Do you feel like you don’t have enough free time off work and other daily responsibilities? How can you carve more free time out of your day to spend on yourself?
Many people complain they don’t have enough free time to rest and enjoy themselves. However, most of us have plenty of free time, but we spend it on mindless, low-value activities that drain instead of energizing us.
With this in mind, here’s how to make the most of your free time.
How to Have Quality Free Time
Many people spend much of their free time on low-quality activities that don’t contribute any value to their lives. If you want to live a fulfilling life, you should learn how to make the most of your free time because it significantly affects your life experience.
The best way to spend your free time is to do activities that help you improve yourself: Devote some regular amount of time to artistic or intellectual pursuits. Doing this puts your body and mind in harmony, and puts you in a state of “flow.” Don’t spend your downtime binging on TV and video games.
Lastly, Holiday says you should avoid escapism. Too many people try to constantly run from one thing to the next, filling their minds with junk, to hide from their deeper thoughts. Some people even try to physically flee their problems by going somewhere else, through constant travel for instance.
Holiday cautions that you can’t escape despair when it’s in your own mind. An exciting vacation may temporarily suppress it, but it’ll be there when you get back, and worse. He says you need to be still and let it surface so you can examine it. Don’t try to escape your life—create a life you don’t need to escape from.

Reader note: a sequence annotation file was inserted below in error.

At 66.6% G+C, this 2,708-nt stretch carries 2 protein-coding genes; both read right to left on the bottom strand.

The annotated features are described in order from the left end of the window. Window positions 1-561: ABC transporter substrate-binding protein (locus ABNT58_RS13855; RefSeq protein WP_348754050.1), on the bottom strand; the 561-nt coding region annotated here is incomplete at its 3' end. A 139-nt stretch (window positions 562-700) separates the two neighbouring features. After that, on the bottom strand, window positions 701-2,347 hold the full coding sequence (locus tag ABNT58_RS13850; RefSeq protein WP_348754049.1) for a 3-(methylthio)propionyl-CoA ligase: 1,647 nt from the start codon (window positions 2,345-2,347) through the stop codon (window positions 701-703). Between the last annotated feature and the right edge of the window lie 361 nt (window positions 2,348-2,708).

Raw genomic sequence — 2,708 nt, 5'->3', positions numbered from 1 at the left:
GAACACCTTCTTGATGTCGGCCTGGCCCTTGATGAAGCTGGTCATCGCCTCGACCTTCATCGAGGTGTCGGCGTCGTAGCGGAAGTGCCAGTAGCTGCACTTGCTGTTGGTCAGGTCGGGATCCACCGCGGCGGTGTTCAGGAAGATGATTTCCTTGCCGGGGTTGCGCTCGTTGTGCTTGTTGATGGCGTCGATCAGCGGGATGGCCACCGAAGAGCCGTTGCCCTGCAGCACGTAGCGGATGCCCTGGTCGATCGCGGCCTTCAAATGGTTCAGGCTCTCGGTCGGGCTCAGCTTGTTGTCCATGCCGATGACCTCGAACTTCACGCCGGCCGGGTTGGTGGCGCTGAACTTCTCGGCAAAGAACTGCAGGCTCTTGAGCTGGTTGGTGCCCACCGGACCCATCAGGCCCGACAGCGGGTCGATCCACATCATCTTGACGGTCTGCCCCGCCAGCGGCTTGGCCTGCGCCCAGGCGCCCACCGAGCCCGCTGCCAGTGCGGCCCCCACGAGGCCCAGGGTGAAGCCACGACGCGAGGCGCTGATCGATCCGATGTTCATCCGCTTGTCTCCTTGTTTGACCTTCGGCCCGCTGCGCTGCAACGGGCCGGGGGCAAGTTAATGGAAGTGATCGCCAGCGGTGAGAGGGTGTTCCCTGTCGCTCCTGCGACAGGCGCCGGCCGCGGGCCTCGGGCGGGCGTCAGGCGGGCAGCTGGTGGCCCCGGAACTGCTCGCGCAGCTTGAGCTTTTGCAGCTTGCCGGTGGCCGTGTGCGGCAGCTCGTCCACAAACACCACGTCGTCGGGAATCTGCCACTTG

Psychologists say mental escape from our lives can be healthy or unhealthy, and the difference is sometimes a matter of moderation. For example, drinking one glass of wine or watching a TV show to wind down at the end of a stressful work day can be a harmless strategy to calm your mind. But if you feel like you need alcohol every day to cope with life, or you spend every weekend binging Netflix or scrolling social media, you may be engaging in unhealthy escapism. In these cases, you may be substituting that coping mechanism for something that could improve your life—such as stronger relationships, exercise, or spending time in nature.
To evaluate whether your escapist activities are healthy or unhealthy, observe how they truly make you feel. Do you feel energized, joyful, and inspired after an hour on social media? Or does it bring up insecurity or anger, or make you feel energetically depleted? If it’s the latter, try substituting that time with another activity, like doing a craft project or going for a walk. Then notice how that makes you feel. Soon, you’ll become more acutely aware of which activities enrich your life and which ones diminish it.
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Here's what you'll find in our full Stillness Is the Key summary:
- Why stillness is not just the absence of motion
- How to cultivate stillness in your mind, body, and soul
- Why you should start ignoring the news